Please note that this article is currently under review with a journal and may be subject to change
Florien M. Kruse*1, Jasmine Mah2, Sanne Metsemakers1, Melissa K. Andrew3 & Patrick P.T. Jeurissen1,4
1 IQ Healthcare, Radboud University Medical Center, Nijmegen, the Netherlands, 2 Department of Medicine, Dalhousie University, Halifax, Nova Scotia, Canada, 3 Division of Geriatric Medicine, Dalhousie University, Halifax, Nova Scotia, Canada 4 Ministry of Health, Welfare and Sport, The Hague, the Netherlands
Introduction: The nursing home sector has been disproportionally affected by the 2019 coronavirus disease (COVID-19) and pandemic. Nursing home residents are particularly vulnerable to the virus, resulting in a high number of outbreaks and deaths. However, some nursing homes fared better than others; organisational characteristics to some extent may mediate the effect of the COVID-19 pandemic. The aim of this literature review is to evaluate the relationship between ownership structure of nursing homes and their performance during the COVID-19 crisis.
Methods: A rapid literature review was conducted in PubMed and Web of Science. This literature review followed a systematic approach including a risk of bias assessment. Articles were selected based on a pre-defined set of PICOT criteria that included studies which compared for-profit nursing homes to non-profit and public nursing homes with regard to the effectiveness in response to the COVID-19 pandemic, measured in terms of number of COVID-19 cases and deaths.
Results: In total, eighteen papers were included in this systematic review. The majority of papers found a significant relationship in the unadjusted statistics between ownership status and effectiveness in response to the COVID-19 pandemic. However, the adjusted figures paint a more nuanced picture. The relationship seems to be mediated by other organisational (e.g. size), process (e.g. access to personal protective equipment) and contextual factors (e.g. regional spread of COVID-19).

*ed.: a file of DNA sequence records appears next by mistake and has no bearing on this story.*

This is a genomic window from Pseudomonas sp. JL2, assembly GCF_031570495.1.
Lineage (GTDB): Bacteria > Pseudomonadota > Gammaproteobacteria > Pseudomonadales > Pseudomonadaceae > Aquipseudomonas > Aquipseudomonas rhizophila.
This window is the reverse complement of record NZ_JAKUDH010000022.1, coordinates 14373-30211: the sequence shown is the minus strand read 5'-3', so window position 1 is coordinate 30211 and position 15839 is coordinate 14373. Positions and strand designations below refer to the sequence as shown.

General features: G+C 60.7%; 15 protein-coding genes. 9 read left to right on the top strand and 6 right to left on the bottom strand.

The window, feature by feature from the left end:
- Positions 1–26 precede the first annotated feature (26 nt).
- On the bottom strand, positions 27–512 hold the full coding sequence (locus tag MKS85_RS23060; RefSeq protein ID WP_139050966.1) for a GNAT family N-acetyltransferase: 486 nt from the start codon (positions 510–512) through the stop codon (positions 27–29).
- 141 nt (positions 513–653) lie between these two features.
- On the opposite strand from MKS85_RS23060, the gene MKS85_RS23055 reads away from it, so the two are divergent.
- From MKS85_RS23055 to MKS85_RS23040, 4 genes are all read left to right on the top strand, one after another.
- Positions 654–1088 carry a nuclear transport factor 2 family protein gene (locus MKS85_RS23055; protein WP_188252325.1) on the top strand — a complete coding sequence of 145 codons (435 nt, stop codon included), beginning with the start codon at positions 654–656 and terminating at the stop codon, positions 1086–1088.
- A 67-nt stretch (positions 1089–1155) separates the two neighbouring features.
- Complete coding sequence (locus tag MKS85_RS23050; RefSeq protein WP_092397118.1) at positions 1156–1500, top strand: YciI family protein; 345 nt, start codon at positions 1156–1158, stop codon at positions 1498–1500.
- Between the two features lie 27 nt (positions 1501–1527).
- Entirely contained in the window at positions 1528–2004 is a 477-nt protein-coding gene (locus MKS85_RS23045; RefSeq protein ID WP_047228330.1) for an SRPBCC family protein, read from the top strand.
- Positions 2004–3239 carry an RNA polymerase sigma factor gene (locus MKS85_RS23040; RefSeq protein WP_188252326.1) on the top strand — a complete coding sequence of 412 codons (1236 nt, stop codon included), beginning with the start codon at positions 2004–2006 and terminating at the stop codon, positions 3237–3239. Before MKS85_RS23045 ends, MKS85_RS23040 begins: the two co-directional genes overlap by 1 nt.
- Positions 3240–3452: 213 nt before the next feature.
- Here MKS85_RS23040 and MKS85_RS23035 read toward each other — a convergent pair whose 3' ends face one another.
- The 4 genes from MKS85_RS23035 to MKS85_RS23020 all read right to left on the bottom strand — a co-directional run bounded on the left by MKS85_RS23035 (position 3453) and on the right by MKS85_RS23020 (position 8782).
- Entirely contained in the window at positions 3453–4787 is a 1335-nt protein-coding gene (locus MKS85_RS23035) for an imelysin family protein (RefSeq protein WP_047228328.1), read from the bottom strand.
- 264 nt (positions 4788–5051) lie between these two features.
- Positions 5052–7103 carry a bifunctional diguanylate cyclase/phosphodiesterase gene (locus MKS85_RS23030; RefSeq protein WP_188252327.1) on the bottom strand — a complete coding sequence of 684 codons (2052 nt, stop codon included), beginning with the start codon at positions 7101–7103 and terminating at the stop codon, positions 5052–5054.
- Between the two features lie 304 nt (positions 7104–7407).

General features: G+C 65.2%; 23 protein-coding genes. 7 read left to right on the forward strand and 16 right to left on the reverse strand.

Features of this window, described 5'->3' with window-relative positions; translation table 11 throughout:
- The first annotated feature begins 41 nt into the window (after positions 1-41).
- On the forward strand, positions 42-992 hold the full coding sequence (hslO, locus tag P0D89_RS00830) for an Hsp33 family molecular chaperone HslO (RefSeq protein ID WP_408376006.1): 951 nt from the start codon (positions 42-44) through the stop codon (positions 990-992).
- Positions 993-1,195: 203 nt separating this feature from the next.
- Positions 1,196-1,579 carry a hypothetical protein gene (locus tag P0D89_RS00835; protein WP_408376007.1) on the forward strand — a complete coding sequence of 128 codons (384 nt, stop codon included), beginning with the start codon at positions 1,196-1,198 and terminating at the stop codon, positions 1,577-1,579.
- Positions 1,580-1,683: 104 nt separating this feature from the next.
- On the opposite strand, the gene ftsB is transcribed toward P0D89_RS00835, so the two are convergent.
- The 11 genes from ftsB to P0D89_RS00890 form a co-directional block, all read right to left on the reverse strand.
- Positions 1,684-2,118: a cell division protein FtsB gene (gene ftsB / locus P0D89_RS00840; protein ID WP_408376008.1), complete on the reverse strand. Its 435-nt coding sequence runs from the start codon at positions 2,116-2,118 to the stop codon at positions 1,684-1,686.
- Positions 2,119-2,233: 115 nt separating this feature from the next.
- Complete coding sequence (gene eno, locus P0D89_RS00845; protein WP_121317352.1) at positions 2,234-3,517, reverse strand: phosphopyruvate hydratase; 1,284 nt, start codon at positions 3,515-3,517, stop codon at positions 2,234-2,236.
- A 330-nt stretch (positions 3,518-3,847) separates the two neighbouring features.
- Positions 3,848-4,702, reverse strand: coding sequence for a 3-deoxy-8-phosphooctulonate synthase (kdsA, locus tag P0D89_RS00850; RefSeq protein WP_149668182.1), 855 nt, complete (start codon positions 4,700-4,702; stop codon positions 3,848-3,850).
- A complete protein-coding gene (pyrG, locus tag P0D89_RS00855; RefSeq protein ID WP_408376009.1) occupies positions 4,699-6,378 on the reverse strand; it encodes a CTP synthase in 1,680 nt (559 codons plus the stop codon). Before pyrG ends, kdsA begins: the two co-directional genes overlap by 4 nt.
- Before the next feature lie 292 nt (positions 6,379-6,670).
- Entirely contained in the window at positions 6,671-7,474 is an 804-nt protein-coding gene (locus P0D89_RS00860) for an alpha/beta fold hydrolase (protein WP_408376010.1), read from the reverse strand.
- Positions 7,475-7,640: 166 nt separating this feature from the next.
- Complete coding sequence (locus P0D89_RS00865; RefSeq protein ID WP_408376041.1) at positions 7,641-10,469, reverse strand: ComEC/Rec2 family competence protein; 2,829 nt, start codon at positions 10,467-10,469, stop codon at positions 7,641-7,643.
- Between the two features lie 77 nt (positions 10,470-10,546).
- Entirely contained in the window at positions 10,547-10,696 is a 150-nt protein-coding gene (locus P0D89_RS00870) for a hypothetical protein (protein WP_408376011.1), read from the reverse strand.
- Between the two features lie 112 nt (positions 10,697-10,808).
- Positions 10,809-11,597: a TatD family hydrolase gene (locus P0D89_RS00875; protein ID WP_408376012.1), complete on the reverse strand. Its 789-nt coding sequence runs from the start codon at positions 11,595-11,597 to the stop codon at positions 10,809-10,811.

Conclusion: Ownership matters, but mainly because of the underlying organisational, process and contextual factors. The policy implications of these findings are timely: policymakers can either disincentivise for-profit entities (or favour non-profit providers), or improve the regulation of underlying factors that relate to COVID-19 outcomes. Even as discussions are undertaken about the values that underlie the future of nursing home ownership, steps can be taken now within existing ownership structures to address the factors most closely associated with outcomes. In the short-term it is better to address these mediating factors, but for the long-term, this review is in keeping with previous literature suggesting policymakers should be wary of for-profit nursing homes.
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